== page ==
Focus of Competition: Why is American interest in the Arctic increasing?

American awareness of the strategic importance of the Arctic region is growing due to its economic potential and the changing geopolitical landscape. This has led the United States to establish various alliances and partnerships with different countries in the region to strengthen its positions and interests, as well as to develop relations with its allies in the area. The strategic importance of the region has raised many questions about the nature of American movements there, especially in light of the diverse incentives driving increased American interest, which in turn may escalate international competition, particularly among major powers, over expanding their influence in the region.

Washington’s Moves

Current geopolitical trends indicate increasing interest from the United States, as well as its allies and strategic rivals, in the Arctic region, which can be observed through several indicators, the most notable of which are:

Updating the American Strategy towards the Arctic:

President Joe Biden encouraged his institutions to update the national strategy for the Arctic in October 2023, a strategy that was first published in 2013, to support his country’s influence in this region in line with developments in the international system, in light of the outbreak of the Ukrainian war that destroyed the few remaining hopes for cooperation between Moscow and Washington in this area. It has become a new issue related to American security policy. This step contrasts with many military documents during former President Donald Trump’s era; the 2020 American naval strategy took a more relaxed tone towards the Arctic compared to other parts of the world, leading the region to suffer from a lack of American funding due to competition focusing on the Indo-Pacific region as a major flashpoint in Sino-American rivalry.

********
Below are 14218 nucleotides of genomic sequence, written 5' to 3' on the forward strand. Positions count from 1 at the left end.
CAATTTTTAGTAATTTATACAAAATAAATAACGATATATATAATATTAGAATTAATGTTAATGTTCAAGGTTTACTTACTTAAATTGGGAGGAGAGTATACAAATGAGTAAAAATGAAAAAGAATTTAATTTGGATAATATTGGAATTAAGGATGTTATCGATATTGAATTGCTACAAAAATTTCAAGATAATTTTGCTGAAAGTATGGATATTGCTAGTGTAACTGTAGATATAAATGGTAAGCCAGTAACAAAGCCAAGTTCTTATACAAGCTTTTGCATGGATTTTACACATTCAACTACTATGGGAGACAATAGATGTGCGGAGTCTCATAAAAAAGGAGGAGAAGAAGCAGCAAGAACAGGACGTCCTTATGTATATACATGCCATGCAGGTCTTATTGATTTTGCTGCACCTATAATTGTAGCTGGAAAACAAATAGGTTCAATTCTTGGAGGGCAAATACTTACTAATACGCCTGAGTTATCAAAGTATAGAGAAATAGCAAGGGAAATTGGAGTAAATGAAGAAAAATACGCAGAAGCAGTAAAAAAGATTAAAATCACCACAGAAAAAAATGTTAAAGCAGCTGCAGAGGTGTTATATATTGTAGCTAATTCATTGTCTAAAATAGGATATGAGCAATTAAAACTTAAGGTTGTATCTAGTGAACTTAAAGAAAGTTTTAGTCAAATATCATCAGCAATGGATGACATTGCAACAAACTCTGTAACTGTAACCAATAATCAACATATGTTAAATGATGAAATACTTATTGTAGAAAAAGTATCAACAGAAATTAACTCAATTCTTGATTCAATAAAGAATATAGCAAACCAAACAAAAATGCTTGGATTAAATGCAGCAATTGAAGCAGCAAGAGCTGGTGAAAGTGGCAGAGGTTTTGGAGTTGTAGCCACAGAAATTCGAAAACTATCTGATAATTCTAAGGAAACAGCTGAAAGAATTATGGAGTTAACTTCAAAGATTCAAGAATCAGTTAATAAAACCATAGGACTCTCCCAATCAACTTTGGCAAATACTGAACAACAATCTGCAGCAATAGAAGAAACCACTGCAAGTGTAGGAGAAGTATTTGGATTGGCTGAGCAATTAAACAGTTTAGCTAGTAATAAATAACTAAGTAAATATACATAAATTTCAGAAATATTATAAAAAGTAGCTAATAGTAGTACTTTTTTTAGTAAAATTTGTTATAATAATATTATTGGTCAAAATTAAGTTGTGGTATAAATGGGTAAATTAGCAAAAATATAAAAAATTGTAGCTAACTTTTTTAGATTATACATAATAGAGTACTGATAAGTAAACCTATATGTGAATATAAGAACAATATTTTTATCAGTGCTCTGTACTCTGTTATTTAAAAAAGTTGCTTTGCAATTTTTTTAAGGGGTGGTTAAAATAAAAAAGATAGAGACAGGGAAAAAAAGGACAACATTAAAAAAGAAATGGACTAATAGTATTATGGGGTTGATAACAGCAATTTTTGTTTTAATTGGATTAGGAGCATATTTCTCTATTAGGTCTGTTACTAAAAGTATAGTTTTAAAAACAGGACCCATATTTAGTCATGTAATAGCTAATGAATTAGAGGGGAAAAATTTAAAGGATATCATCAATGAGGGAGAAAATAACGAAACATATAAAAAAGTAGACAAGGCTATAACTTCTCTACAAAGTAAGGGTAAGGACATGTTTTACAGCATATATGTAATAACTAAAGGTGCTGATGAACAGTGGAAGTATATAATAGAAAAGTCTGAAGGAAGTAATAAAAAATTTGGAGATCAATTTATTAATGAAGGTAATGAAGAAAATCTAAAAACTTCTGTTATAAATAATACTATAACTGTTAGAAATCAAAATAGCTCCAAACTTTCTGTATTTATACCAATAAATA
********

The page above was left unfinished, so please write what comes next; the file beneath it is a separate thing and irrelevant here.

Intensifying Military Drills with Arctic Allies:

The American navy has maintained a constant presence in the Arctic region in line with its new “Blue Arctic” strategy, aiming to improve its ability to operate under new conditions characterized by rapidly melting sea ice and gradually usable maritime routes. The United States has also intensified joint maneuvers and drills with its allies in Arctic operations, particularly Canada, Norway, Sweden, Finland, and Denmark. Expanding large-scale training and operations in cooperation with these countries can enhance the United States’ capabilities in the region.

Increasing Involvement in Arctic-Related Initiatives:

The United States held its first chairmanship of the Arctic Council from 1998 to 2000 and again from 2015 to 2017, focusing on Arctic Ocean safety, security, and stewardship, including cooperation in search and rescue, oil pollution preparedness and response, maritime protection, shipping, and ocean acidification monitoring. Washington, in cooperation with the other seven Arctic nations, launched the International Arctic Observation System. To address the impacts of climate change, the United States launched the Arctic Climate Impact Assessment (ACIA), the first-ever comprehensive scientific assessment of the effects of climate change in the Arctic. Additionally, Washington has worked to improve economic and living conditions in the Arctic, including pursuing innovative technologies for exploring the region’s wealth and addressing communication infrastructure.

Exploiting Moscow’s Withdrawal from Its Arctic Council Commitments:

Russia remains one of the major powers in the Arctic region, which Washington finds difficult to exclude, especially given geographical considerations and Russia’s membership in the Arctic Council, a forum for Arctic countries, including the United States and Russia, primarily addressing common challenges like climate change and shipping routes. However, with Russia suspending its annual financial contribution to this intergovernmental forum during its presidency in 2022 due to its focus on its war against Ukraine at the time, the United States remained committed to its responsibilities to the council, despite some observers questioning the forum’s viability without Russia’s participation, which represents an estimated 45% of Arctic geography. Some experts warn against exaggerating such concerns, arguing that the council’s ability to function does not depend on the financial contributions of any single country.

Supporting American Diplomatic Presence in the Arctic: